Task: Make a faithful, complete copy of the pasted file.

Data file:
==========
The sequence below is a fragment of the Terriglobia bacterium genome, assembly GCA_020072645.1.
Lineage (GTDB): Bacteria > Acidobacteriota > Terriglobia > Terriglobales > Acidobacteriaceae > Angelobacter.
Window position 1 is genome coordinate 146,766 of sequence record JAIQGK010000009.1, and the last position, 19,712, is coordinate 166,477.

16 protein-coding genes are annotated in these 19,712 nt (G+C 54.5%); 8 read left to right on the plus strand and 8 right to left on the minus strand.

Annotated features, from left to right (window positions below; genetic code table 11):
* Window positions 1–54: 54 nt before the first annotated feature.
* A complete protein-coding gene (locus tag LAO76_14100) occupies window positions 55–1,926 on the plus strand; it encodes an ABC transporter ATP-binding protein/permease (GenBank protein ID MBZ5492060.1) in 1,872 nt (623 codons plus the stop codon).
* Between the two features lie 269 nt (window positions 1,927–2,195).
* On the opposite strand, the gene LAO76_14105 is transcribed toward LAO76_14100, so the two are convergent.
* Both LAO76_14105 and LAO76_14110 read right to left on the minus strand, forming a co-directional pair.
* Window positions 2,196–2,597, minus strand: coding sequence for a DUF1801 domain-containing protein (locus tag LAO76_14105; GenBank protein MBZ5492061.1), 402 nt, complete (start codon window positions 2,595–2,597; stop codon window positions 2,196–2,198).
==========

The sequence below is a fragment of the Terriglobia bacterium genome, assembly GCA_020072645.1.
Lineage (GTDB): Bacteria > Acidobacteriota > Terriglobia > Terriglobales > Acidobacteriaceae > Angelobacter.
Window position 1 is genome coordinate 146,766 of sequence record JAIQGK010000009.1, and the last position, 19,712, is coordinate 166,477.

16 protein-coding genes are annotated in these 19,712 nt (G+C 54.5%); 8 read left to right on the plus strand and 8 right to left on the minus strand.

Annotated features, from left to right (window positions below; genetic code table 11):
* Window positions 1–54: 54 nt before the first annotated feature.
* A complete protein-coding gene (locus tag LAO76_14100) occupies window positions 55–1,926 on the plus strand; it encodes an ABC transporter ATP-binding protein/permease (GenBank protein ID MBZ5492060.1) in 1,872 nt (623 codons plus the stop codon).
* Between the two features lie 269 nt (window positions 1,927–2,195).
* On the opposite strand, the gene LAO76_14105 is transcribed toward LAO76_14100, so the two are convergent.
* Both LAO76_14105 and LAO76_14110 read right to left on the minus strand, forming a co-directional pair.
* Window positions 2,196–2,597, minus strand: coding sequence for a DUF1801 domain-containing protein (locus tag LAO76_14105; GenBank protein MBZ5492061.1), 402 nt, complete (start codon window positions 2,595–2,597; stop codon window positions 2,196–2,198).